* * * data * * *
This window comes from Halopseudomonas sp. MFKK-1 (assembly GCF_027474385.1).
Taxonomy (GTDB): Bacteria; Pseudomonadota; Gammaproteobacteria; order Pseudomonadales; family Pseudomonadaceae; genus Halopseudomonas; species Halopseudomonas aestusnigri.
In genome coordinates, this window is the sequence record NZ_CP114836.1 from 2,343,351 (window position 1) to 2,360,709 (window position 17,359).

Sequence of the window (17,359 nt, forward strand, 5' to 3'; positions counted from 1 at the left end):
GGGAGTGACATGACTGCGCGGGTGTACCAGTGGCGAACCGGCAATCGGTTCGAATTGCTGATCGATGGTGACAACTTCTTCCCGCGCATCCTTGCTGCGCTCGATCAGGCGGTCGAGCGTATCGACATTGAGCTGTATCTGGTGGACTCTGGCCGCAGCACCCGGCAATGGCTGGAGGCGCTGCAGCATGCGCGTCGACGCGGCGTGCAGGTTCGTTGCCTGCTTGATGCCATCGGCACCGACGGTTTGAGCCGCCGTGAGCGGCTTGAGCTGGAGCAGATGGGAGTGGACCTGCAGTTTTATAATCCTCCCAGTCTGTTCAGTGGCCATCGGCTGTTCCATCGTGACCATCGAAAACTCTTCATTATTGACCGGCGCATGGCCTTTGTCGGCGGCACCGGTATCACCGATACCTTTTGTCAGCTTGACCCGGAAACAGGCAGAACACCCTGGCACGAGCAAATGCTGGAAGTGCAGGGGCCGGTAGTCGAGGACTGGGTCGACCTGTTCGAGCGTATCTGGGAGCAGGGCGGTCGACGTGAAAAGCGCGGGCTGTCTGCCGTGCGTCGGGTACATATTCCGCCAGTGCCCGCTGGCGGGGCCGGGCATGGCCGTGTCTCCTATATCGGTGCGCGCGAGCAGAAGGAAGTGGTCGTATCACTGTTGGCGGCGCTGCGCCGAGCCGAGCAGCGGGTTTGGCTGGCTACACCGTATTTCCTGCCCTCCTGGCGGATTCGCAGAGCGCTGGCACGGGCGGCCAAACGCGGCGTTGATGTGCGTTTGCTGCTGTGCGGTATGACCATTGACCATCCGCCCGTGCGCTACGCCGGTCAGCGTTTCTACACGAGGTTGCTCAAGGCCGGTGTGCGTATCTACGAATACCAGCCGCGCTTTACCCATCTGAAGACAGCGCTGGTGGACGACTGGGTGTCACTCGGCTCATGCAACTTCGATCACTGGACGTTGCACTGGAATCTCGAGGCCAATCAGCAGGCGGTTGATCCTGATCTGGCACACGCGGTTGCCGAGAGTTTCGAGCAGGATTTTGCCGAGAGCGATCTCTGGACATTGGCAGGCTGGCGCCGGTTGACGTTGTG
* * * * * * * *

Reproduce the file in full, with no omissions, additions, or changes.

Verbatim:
This window comes from Halopseudomonas sp. MFKK-1 (assembly GCF_027474385.1).
Taxonomy (GTDB): Bacteria; Pseudomonadota; Gammaproteobacteria; order Pseudomonadales; family Pseudomonadaceae; genus Halopseudomonas; species Halopseudomonas aestusnigri.
In genome coordinates, this window is the sequence record NZ_CP114836.1 from 2,343,351 (window position 1) to 2,360,709 (window position 17,359).

Sequence of the window (17,359 nt, forward strand, 5' to 3'; positions counted from 1 at the left end):
GGGAGTGACATGACTGCGCGGGTGTACCAGTGGCGAACCGGCAATCGGTTCGAATTGCTGATCGATGGTGACAACTTCTTCCCGCGCATCCTTGCTGCGCTCGATCAGGCGGTCGAGCGTATCGACATTGAGCTGTATCTGGTGGACTCTGGCCGCAGCACCCGGCAATGGCTGGAGGCGCTGCAGCATGCGCGTCGACGCGGCGTGCAGGTTCGTTGCCTGCTTGATGCCATCGGCACCGACGGTTTGAGCCGCCGTGAGCGGCTTGAGCTGGAGCAGATGGGAGTGGACCTGCAGTTTTATAATCCTCCCAGTCTGTTCAGTGGCCATCGGCTGTTCCATCGTGACCATCGAAAACTCTTCATTATTGACCGGCGCATGGCCTTTGTCGGCGGCACCGGTATCACCGATACCTTTTGTCAGCTTGACCCGGAAACAGGCAGAACACCCTGGCACGAGCAAATGCTGGAAGTGCAGGGGCCGGTAGTCGAGGACTGGGTCGACCTGTTCGAGCGTATCTGGGAGCAGGGCGGTCGACGTGAAAAGCGCGGGCTGTCTGCCGTGCGTCGGGTACATATTCCGCCAGTGCCCGCTGGCGGGGCCGGGCATGGCCGTGTCTCCTATATCGGTGCGCGCGAGCAGAAGGAAGTGGTCGTATCACTGTTGGCGGCGCTGCGCCGAGCCGAGCAGCGGGTTTGGCTGGCTACACCGTATTTCCTGCCCTCCTGGCGGATTCGCAGAGCGCTGGCACGGGCGGCCAAACGCGGCGTTGATGTGCGTTTGCTGCTGTGCGGTATGACCATTGACCATCCGCCCGTGCGCTACGCCGGTCAGCGTTTCTACACGAGGTTGCTCAAGGCCGGTGTGCGTATCTACGAATACCAGCCGCGCTTTACCCATCTGAAGACAGCGCTGGTGGACGACTGGGTGTCACTCGGCTCATGCAACTTCGATCACTGGACGTTGCACTGGAATCTCGAGGCCAATCAGCAGGCGGTTGATCCTGATCTGGCACACGCGGTTGCCGAGAGTTTCGAGCAGGATTTTGCCGAGAGCGATCTCTGGACATTGGCAGGCTGGCGCCGGTTGACGTTGTG